Earlier CNN reported that nearly all New York City subway lines were suspended late on Wednesday as the remnants of Tropical Storm Ida brought drenching rain and the threat of flash floods and tornadoes to parts of the northern mid-Atlantic.
Hurricane Ida-battered Louisiana residents and area businesses, who have endured almost a week without electricity as President Joe Biden walked the streets of a hardhit Louisiana neighbourhood and told local residents, "I know you're hurting, I know you're hurting.”
Wide areas were flooded under heavy surf and torrential rain as fierce winds toppled trees and power lines, plunging New Orleans into darkness after nightfall.
Residents scrambled for food, gas, water and relief from the sweltering heat as thousands of line workers toiled to restore electricity and officials vowed to set up more sites where people could get free meals and cool off.
The storm had lost power while crossing over the Yucatan Peninsula on Thursday, swirling through Mexico's main tourist strip, but it rapidly drew in power from the relatively warm Gulf of Mexico as it moved toward the country's mainland.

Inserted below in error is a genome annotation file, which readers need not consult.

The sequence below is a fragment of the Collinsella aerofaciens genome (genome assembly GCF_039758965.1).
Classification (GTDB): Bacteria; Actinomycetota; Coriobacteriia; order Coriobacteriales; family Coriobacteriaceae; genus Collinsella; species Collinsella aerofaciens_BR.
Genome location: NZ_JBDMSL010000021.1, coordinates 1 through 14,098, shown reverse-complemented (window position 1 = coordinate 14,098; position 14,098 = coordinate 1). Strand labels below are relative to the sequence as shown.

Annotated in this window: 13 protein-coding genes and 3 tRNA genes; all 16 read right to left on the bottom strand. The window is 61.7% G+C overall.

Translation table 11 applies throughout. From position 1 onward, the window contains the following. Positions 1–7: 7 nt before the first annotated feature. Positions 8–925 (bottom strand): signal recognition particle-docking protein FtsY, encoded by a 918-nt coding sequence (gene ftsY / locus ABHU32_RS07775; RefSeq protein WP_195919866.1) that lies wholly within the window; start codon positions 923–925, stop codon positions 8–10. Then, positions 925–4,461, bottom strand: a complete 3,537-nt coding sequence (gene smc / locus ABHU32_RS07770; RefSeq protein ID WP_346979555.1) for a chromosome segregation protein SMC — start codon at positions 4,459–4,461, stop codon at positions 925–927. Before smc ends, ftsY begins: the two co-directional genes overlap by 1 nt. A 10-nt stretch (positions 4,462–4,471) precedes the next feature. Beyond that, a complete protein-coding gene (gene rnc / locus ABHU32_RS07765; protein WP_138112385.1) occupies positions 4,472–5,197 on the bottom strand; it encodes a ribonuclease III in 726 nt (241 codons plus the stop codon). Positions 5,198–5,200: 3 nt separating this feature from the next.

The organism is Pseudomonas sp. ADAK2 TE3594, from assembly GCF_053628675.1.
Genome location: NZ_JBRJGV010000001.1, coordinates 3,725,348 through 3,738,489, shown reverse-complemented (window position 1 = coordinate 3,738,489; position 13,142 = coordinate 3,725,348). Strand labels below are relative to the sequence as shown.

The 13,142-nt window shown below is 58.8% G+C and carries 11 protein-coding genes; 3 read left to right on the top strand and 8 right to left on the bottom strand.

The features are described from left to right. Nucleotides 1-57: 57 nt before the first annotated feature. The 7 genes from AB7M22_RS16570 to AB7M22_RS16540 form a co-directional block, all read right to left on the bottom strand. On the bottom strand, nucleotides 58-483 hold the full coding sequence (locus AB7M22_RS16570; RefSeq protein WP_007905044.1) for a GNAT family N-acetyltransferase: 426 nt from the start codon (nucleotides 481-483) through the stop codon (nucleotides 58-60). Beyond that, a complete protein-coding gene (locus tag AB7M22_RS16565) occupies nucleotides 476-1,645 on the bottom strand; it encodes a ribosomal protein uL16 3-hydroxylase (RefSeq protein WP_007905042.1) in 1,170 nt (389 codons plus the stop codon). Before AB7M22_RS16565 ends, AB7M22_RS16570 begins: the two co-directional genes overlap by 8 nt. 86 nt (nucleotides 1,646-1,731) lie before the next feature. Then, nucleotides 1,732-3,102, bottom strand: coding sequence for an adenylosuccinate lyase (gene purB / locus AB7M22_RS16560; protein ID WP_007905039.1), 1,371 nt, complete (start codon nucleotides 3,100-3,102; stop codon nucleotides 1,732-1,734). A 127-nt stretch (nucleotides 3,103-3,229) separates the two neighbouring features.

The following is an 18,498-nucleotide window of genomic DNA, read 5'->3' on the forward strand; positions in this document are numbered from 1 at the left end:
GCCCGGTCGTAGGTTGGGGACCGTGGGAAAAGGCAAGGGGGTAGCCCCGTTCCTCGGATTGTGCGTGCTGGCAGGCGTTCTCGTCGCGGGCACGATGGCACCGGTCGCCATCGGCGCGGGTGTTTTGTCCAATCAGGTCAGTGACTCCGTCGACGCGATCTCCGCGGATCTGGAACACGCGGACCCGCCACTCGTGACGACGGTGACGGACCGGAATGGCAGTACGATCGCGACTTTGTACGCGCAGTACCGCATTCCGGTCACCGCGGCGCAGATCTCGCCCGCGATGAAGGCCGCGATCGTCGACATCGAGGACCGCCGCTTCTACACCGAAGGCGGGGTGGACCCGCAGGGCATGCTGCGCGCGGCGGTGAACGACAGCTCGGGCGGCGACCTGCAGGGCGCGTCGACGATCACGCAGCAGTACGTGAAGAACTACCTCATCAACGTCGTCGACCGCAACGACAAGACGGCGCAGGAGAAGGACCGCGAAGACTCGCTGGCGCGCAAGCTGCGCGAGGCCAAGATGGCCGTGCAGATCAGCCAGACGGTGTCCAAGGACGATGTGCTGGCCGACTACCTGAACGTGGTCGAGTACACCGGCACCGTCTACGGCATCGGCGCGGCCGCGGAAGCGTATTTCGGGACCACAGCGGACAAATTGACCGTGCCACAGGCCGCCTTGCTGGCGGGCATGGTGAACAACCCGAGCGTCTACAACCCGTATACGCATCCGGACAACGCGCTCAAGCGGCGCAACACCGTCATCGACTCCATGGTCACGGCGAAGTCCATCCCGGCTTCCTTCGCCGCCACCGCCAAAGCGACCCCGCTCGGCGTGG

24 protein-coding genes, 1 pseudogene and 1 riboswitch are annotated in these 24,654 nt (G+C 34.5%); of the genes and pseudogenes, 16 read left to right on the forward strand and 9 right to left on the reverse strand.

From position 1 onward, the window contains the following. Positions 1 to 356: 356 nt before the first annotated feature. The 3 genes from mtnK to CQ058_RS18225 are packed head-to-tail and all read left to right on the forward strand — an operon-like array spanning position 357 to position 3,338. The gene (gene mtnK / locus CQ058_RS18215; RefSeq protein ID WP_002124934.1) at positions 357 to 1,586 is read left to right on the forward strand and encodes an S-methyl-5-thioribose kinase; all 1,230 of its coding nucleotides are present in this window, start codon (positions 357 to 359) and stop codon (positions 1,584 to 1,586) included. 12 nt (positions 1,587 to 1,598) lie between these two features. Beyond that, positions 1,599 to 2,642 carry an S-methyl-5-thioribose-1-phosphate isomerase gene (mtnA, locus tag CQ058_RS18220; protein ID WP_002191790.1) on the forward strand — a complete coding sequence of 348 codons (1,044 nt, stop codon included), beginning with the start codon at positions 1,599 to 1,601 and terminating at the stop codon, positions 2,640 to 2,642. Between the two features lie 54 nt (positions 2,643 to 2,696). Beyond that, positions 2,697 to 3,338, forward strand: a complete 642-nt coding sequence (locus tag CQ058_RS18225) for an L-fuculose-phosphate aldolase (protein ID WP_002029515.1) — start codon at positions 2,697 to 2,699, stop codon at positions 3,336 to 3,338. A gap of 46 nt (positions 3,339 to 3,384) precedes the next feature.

The Category 1 storm made landfall near Tomatlan in Mexico's Jalisco state and will continue north towards the states of Nayarit and Sinaloa, the National Meteorological Service (SMN) reported.
When a rotten egg smell rises from the mangrove swamps of southeast Mexico, something is going well. It means that this key coastal habitat for blunting hurricane impacts has recovered and is capturing carbon dioxide — the
Brad Pitt’s Make It Right Foundation built 109 eye-catching and affordable homes in New Orleans for a community where many people were displaced by damage wrought by Hurricane Katrina in 2005. Now this housing development is in disarray. The vast majority of the
"After a nominal first stage flight, the upper stage of the rocket shut down early and failed to deliver the TROPICS CubeSats to orbit," NASA's Launch Services Program said on Twitter.
Hitting as a Category 2 storm, Agatha barreled ashore blowing sustained winds of 105 mph (169 kph) west of the beach town of Puerto Angel in Oaxaca state, before weakening as it moved inland, the U.S. National Hurricane Center (NHC) said.